Ryan O’Shea discusses the Longevity Summer Camp, a four-day retreat featuring people from many longevity-related walks of life, on this episode of Lifespan News.
Recently, somewhere between the former gold mining town of Nevada City and the infamous Donner Pass, a unique gathering took place. Leading longevity experts and company builders convened with promising young minds and successful professionals in other fields, to discuss how we can work together to develop longevity tech and make it widely available. And as an attendee, I’ll give you some insight into who was there, what was discussed, and how you can get involved and make a difference!
This four-day event, dubbed the “Longevity Summer Camp,” featured intensive small-group workshops and breakout sessions led by subject matter experts. Examples include Reprogramming led by Jay Sarkar of Turn Biotechnologies, Brain Aging led by Christin Glorioso of NeuroAge Therapeutics, Damage Repair led by Matthew O’Connor of Cyclarity Therapeutics, and Genetic Medicine led by Matt Scholz of Oisin Biotech. And when they weren’t hosting their own sessions, they were participating in the workshops of others.
Also gathered were attendees from a wide variety of backgrounds and experiences. As you would expect, there were a number of people with expertise in biology and medicine, but there was also a large focus on computer science and machine learning, possibly in part due to the camp’s proximity to the Bay Area. Others came from the worlds of investment and company building, policy and advocacy, robotics and automation, and math and physics.
Most of the attendees came from North America, while others traveled from as far away as Indonesia.
With this diversity of viewpoints and experiences, the event sought to break down barriers and eliminate the silos that exist in many other industries. Something that needs to be understood, and that was reinforced during this event, is that, yes, there is a lot of money to be made in longevity technology, but there are things much more important than being first. Someone else making a scientific breakthrough that extends lifespan and healthspan is still in the best interest if you and those you care about. The sooner we can make these technologies available, the more lives we can improve and extend – and that is what is most important – so collaboration is key.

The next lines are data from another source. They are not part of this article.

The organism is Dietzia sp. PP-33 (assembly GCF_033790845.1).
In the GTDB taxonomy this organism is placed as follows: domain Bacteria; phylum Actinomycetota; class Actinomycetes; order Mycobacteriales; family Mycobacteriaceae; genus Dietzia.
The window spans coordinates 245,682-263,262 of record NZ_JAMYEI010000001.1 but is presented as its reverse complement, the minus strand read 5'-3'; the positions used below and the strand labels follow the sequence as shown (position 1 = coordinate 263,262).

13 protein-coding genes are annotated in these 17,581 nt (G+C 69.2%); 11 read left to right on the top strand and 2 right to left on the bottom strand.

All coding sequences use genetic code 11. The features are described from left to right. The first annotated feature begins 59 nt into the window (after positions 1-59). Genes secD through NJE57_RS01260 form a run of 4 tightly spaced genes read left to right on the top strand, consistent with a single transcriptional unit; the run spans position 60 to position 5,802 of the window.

The retreat was put together by LessDeath, a new organization designed to support the growth and effectiveness of the longevity industry, largely by building pathways and systems to enable new people to enter the field and make a positive impact. Sponsors included OpenCures, VitaDAO, AgelessRX, and Lifespan.io.
Because of the physical limitations of the event location, and to preserve the impact of the workshops and small-group sessions, in-person attendance was capped and those who wished to attend had to apply and be selected. However, one of my goals of attending was to scale the impact of the event and help make sure that the benefits and knowledge gained spread beyond those who were there in person.
Something that was clearly expressed there is that everyone has a role to play in advancing longevity science and technology. Even if your background is not in biology, or computer science, or business, you have a place in this community. If nothing else, these organizations need your advocacy and support.
The importance of messaging, and having conversations with your friends and family, came up numerous times in the workshops. The science won’t really go anywhere unless the public, the business community, and governments are on board and enable that to happen. Getting that buy-in is crucial, and not having it would be a major roadblock that could end up costing lives.
Other roadblocks and bottlenecks were also identified, and new ideas were brainstormed.
- Among the topics that came up were:
- The fact that aging is not considered a disease, which could be addressed through lobbying and advocacy.
- The bandwidth limitations of those working in the field, which could be addressed through lab automation, simulation, and the use of digital twins.
- A focus on the precautionary principle rather than the proactionary principle, which could be addressed by drawing attention to the definite harm caused by inaction in addition to the possible harm caused by action.
- The cost of lab equipment and supplies, which could be addressed with a sharing or leasing program, or with DIY or hacked versions.
These would be great areas for people who wish to make an impact in longevity to get involved. The conversations that began in the forests of California at the Longevity Summer Camp are continuing, and I don’t imagine it will be long until the connections that were made and the seeds of ideas that were planted begin to bear fruit.
To learn more about LessDeath and their event, and to support the sponsors, you can visit lessdeath.org.
When there’s more to share, we’ll have it for you here, so please subscribe so you don’t miss out! I’m Ryan O’Shea, and we’ll see you next time on Lifespan News!